While this creates business opportunities for clients, Christy said the metaverse can also give people the chance to access clothing that may be out of reach for them in the physical world.
One of the companies Precision worked with to create digital wearables is Sevin Kasran — a Vancouver-based menswear line worn by NBA players, musicians and celebrities — whose physical designs can go for hundreds of dollars.
Once uploaded to a platform such as Decentraland, the digital wearable is turned into an NFT, or non-fungible token — a unit of data unique to each product that serves as proof of ownership.
“You can, in Decentraland, set your item as rare as you want it, so it could be you only make one of them, you can make five of them, you can make 100…it’s all up to you how you want to approach exclusivity with these products,” said Christy.
“But for every one that is purchased, the owner then gets this (NFT) that you can wear, but it essentially dictates a sense of ownership. It’s unique to you.”
The cost of the digital wearable is determined by the seller, said Christy, but a typical range is $50 to $100.
“If you wanted to make it super exclusive, and you only wanted to have five pants available in the metaverse, you probably could charge quite a bit more for that,” he said.
Nike, for example, recently purchased RTFKT, which creates digital products such as sneakers that can go for thousands of dollars, he said.
Luxury brands such as Gucci and Burberry have also entered the metaverse with NFT products.
Decentraland, meanwhile, is gearing up to host its first fashion week next month, which will feature avatar models, catwalks, pop-up shops and after parties. The virtual event, according to a statement, is “expected to draw some of the biggest fashion brands in the world.”
One of the challenges with designing wearables for the metaverse, said Christy, is the fluctuating value of cryptocurrency — which is used on some of the metaverse platforms.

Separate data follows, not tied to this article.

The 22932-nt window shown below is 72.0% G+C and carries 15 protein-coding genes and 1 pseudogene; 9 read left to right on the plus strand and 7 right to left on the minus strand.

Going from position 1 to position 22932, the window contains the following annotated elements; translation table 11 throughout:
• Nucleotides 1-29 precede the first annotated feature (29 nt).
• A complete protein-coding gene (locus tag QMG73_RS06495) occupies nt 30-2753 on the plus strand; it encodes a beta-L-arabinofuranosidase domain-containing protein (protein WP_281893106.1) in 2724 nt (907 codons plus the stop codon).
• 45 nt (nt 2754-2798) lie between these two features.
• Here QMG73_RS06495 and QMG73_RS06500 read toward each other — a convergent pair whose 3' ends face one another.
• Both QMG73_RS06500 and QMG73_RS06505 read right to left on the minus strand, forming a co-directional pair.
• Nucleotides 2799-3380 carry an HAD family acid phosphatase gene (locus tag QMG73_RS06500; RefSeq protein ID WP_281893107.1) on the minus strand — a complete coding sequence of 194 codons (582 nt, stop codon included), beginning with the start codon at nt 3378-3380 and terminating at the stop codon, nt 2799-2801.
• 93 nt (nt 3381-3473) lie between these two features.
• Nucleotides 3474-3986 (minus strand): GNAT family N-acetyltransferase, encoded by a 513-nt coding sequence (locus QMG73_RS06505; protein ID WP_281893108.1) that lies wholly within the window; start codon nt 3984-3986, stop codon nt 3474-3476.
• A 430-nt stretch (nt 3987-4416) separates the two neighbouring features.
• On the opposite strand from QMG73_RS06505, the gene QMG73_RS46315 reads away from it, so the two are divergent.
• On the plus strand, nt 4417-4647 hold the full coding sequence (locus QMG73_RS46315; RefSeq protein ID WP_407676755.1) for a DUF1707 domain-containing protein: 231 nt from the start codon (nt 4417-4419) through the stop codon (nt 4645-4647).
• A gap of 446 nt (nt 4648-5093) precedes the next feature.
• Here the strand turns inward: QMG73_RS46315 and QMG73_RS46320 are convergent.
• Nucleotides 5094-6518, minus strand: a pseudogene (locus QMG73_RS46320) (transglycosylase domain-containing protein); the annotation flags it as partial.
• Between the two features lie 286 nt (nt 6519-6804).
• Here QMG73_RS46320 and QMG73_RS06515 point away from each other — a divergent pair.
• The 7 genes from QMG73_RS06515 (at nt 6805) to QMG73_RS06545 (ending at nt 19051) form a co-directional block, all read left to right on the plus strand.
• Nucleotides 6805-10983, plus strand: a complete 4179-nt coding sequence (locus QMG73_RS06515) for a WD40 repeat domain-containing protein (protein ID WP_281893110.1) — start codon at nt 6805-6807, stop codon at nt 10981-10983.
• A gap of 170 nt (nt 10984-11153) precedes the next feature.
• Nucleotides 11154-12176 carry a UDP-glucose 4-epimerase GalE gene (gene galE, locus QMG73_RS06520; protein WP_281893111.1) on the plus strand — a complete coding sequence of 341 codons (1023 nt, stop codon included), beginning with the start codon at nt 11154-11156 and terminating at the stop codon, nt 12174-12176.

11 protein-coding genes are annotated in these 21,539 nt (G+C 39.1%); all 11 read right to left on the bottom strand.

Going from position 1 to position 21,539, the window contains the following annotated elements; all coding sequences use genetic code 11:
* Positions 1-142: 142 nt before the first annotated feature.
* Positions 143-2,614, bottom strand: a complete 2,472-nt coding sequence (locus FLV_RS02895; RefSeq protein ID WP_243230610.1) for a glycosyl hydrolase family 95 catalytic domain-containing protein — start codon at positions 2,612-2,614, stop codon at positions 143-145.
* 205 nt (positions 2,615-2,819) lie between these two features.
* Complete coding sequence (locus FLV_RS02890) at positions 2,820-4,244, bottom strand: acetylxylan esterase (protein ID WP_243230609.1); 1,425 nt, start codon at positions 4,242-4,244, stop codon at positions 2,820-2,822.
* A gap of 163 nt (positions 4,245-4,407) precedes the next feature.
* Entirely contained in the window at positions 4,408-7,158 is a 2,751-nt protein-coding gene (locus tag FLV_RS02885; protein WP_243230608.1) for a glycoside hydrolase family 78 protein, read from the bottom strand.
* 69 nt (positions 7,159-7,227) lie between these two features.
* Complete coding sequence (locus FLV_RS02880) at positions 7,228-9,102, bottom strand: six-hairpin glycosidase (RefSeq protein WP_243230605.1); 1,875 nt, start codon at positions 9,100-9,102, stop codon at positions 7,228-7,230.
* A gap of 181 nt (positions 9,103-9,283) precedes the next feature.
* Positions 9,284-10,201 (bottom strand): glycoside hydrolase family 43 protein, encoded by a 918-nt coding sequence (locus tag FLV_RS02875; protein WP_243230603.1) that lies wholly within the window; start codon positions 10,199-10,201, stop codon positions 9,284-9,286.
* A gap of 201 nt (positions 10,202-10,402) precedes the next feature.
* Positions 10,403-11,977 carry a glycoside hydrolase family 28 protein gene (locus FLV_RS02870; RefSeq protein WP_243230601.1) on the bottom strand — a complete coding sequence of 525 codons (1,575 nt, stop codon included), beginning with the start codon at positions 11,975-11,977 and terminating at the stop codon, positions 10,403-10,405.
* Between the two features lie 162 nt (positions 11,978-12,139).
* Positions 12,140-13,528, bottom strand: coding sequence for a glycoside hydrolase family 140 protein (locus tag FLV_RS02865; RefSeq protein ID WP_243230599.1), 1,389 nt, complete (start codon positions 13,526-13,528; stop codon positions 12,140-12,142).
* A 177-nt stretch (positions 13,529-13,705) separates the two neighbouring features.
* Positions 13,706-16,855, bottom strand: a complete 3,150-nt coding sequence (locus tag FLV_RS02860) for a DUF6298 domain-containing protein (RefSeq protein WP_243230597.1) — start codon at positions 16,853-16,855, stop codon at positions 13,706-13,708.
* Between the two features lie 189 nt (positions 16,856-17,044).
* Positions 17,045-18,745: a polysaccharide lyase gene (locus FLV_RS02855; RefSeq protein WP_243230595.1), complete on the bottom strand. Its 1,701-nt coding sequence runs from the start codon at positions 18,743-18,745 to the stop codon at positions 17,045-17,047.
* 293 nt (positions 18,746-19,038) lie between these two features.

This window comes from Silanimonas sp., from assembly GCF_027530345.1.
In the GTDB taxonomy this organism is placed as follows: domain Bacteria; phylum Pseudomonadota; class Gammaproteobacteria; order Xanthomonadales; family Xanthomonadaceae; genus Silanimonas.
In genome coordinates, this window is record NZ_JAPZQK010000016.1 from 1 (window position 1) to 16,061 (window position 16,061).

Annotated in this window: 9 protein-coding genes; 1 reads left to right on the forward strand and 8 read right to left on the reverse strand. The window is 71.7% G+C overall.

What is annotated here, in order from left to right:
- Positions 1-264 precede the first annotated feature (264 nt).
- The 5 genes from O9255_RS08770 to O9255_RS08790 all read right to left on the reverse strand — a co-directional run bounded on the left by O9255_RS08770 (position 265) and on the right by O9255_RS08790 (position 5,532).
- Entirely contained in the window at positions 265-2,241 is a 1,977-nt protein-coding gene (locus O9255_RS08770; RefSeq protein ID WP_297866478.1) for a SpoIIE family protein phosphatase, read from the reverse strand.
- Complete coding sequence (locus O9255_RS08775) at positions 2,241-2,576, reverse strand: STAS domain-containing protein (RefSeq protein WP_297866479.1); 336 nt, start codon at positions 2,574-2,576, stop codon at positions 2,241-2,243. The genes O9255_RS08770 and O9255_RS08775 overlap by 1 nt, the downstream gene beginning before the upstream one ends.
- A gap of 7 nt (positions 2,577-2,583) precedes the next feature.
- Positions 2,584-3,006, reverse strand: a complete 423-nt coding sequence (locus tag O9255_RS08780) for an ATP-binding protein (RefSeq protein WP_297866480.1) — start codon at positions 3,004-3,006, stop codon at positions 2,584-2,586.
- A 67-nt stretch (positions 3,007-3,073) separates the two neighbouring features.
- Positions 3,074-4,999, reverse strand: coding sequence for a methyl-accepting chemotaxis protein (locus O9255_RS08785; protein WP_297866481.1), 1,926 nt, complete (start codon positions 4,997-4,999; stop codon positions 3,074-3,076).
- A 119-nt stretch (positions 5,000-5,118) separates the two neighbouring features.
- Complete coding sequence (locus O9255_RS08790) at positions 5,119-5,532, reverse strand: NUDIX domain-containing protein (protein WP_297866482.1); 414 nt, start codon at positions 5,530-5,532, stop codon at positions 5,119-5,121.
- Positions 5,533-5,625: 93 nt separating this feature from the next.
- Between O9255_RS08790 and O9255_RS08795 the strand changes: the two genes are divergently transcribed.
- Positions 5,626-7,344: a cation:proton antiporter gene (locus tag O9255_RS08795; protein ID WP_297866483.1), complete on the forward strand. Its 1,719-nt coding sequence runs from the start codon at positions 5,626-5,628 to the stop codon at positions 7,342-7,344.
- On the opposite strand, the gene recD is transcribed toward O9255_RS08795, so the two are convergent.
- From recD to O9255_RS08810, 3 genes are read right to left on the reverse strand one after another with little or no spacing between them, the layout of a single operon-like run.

Another hurdle is that each virtual world has specific requirements for what they can and cannot accept — some may require more simplified or polygon designs while others can be more photo-realistic.
“That’s kind of been the challenge — how do we take something that’s so beautiful in the physical world and sort of stylize it and render it in a way that still looks great in these 3D worlds?” Christy said.
“So, we want to try to take the best attributes of a garment in the physical world and somehow translate that to whatever the parameters of these metaverses are.”
But just as much as Precision, as an early adopter, is trying to be “evangelical” about the metaverse, Christy said the company is also working to educate clients and show them “what these spaces are, how they work and how their products might interact with them.”
“These digital wearables, they’re definitely going to fall into that category where people have a wardrobe that they can pick and choose from for these events (such as virtual concerts)…There’s just so much potential.”